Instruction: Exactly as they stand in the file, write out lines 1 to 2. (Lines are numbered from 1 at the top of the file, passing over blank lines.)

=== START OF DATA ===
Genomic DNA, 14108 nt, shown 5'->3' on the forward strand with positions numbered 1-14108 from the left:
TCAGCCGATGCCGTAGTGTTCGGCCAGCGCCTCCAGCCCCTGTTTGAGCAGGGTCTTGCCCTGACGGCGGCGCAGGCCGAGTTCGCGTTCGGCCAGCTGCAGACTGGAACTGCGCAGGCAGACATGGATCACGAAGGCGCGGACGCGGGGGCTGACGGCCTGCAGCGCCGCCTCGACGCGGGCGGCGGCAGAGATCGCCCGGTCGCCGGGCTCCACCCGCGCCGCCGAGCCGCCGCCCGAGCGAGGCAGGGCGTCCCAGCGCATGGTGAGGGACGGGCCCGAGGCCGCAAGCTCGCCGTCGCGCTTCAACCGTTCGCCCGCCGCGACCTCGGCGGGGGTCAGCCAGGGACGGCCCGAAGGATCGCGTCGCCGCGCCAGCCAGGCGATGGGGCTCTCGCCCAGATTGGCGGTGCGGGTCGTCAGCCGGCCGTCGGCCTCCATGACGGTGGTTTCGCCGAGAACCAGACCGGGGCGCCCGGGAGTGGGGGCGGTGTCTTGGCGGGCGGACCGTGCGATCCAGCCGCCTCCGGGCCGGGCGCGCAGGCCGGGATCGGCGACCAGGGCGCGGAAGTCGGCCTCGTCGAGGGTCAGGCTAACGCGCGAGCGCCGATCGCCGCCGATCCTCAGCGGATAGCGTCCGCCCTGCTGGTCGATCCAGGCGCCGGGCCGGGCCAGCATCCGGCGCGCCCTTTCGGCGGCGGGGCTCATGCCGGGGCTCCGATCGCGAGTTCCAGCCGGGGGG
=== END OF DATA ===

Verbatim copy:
Genomic DNA, 14108 nt, shown 5'->3' on the forward strand with positions numbered 1-14108 from the left:
TCAGCCGATGCCGTAGTGTTCGGCCAGCGCCTCCAGCCCCTGTTTGAGCAGGGTCTTGCCCTGACGGCGGCGCAGGCCGAGTTCGCGTTCGGCCAGCTGCAGACTGGAACTGCGCAGGCAGACATGGATCACGAAGGCGCGGACGCGGGGGCTGACGGCCTGCAGCGCCGCCTCGACGCGGGCGGCGGCAGAGATCGCCCGGTCGCCGGGCTCCACCCGCGCCGCCGAGCCGCCGCCCGAGCGAGGCAGGGCGTCCCAGCGCATGGTGAGGGACGGGCCCGAGGCCGCAAGCTCGCCGTCGCGCTTCAACCGTTCGCCCGCCGCGACCTCGGCGGGGGTCAGCCAGGGACGGCCCGAAGGATCGCGTCGCCGCGCCAGCCAGGCGATGGGGCTCTCGCCCAGATTGGCGGTGCGGGTCGTCAGCCGGCCGTCGGCCTCCATGACGGTGGTTTCGCCGAGAACCAGACCGGGGCGCCCGGGAGTGGGGGCGGTGTCTTGGCGGGCGGACCGTGCGATCCAGCCGCCTCCGGGCCGGGCGCGCAGGCCGGGATCGGCGACCAGGGCGCGGAAGTCGGCCTCGTCGAGGGTCAGGCTAACGCGCGAGCGCCGATCGCCGCCGATCCTCAGCGGATAGCGTCCGCCCTGCTGGTCGATCCAGGCGCCGGGCCGGGCCAGCATCCGGCGCGCCCTTTCGGCGGCGGGGCTCATGCCGGGGCTCCGATCGCGAGTTCCAGCCGGGGGG